Daily British Whig (Kingston, ON), 9 Jul 1856
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p.2 Steamer Sunk - The Freight Steamer Huron was sunk unfortunately in the St. Lawrence near Weaver's Point. She lies in eleven feet forward and five feet aft. She can readily be raised and be at work again.
p.2 Change of Route - On dit, that in consequence of the sinking of the Steamer British Empire, which still remains submerged, the St. Lawrence and Lake Ontario Steamboat Company have chartered the fine Steamer Bay of Quinte, to do duty on the route of the British Empire. Mr. Gildersleeve, the chief owner of the Bay of Quinte, having the steamer City of the Bay, lying idle on his hands, is thus enabled to give her good employment on the Bay of Quinte route, in the place of the steamer sent below.
The Collingwood Route - We are gratified to learn that the elegant steamers Europa and Champion, of the Collingwood Route, are now doing a flourishing business. The attractions of the route are such that travellers can hardly resist it, and the manner in which the whole business of the route is transacted does not fail to be appreciated by the travelling public. We learn that since the 12th of June the Collingwood Route has carried the United States Mail for the North and West. It now conveys the mail from both directions. The Champion arrived at this port this morning with over 100 cabin passengers, who had left Chicago in the Buckeye State. [Oswego Journal]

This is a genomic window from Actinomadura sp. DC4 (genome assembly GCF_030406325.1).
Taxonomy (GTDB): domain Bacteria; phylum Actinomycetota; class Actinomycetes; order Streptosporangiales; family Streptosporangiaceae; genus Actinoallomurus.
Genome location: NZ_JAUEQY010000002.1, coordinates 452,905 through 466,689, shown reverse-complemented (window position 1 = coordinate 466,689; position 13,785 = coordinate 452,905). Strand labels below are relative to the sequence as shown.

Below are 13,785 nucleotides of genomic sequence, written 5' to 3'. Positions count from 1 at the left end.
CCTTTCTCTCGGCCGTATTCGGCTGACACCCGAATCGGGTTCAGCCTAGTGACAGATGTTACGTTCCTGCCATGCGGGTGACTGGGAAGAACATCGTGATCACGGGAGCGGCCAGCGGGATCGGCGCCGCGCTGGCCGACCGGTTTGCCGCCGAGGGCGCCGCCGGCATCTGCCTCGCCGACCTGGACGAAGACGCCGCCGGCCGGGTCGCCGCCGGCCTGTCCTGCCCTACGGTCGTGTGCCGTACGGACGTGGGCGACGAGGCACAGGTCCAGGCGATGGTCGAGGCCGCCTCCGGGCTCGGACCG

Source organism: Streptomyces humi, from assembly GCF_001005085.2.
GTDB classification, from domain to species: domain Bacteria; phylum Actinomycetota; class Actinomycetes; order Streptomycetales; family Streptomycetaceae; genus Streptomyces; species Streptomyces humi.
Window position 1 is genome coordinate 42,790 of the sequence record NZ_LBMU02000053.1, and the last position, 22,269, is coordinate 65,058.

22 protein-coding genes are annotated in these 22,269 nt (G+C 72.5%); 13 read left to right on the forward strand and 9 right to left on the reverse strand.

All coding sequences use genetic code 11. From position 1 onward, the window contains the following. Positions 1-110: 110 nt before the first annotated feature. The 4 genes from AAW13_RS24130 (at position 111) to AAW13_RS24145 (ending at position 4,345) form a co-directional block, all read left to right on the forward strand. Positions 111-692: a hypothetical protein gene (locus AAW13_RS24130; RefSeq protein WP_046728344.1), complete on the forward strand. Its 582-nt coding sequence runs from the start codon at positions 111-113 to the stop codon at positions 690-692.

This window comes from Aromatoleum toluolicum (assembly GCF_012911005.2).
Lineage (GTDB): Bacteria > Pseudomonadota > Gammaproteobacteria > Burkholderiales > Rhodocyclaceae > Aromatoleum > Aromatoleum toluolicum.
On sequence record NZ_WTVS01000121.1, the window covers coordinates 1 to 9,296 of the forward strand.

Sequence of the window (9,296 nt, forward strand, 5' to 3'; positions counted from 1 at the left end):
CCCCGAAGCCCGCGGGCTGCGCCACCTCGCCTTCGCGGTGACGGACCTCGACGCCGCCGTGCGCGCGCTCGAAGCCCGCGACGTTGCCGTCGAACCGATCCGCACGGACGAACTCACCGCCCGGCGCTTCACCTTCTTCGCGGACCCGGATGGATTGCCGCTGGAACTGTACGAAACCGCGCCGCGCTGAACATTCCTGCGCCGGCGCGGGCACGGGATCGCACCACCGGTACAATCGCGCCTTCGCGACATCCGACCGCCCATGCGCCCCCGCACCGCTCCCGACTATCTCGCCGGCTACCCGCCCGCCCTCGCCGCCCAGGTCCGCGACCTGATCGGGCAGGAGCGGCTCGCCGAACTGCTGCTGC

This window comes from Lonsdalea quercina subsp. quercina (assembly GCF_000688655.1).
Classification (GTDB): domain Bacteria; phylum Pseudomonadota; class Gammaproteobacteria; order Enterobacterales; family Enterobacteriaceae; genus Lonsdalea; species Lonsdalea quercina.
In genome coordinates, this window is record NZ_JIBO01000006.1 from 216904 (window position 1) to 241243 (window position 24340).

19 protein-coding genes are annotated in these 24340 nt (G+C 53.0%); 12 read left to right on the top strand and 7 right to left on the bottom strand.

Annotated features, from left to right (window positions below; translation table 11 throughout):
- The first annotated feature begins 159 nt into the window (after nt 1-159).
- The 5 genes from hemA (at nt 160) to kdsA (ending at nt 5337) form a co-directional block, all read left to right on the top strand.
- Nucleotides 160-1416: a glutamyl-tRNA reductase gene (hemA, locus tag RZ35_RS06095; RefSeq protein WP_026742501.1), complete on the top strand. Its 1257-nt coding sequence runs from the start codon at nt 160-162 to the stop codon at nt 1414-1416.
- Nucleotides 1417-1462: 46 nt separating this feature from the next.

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- 9 Jul 1856
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- Rick Neilson
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- [more details]
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- Public domain: Copyright has expired according to the applicable Canadian or American laws. No restrictions on use.
Maritime History of the Great Lakes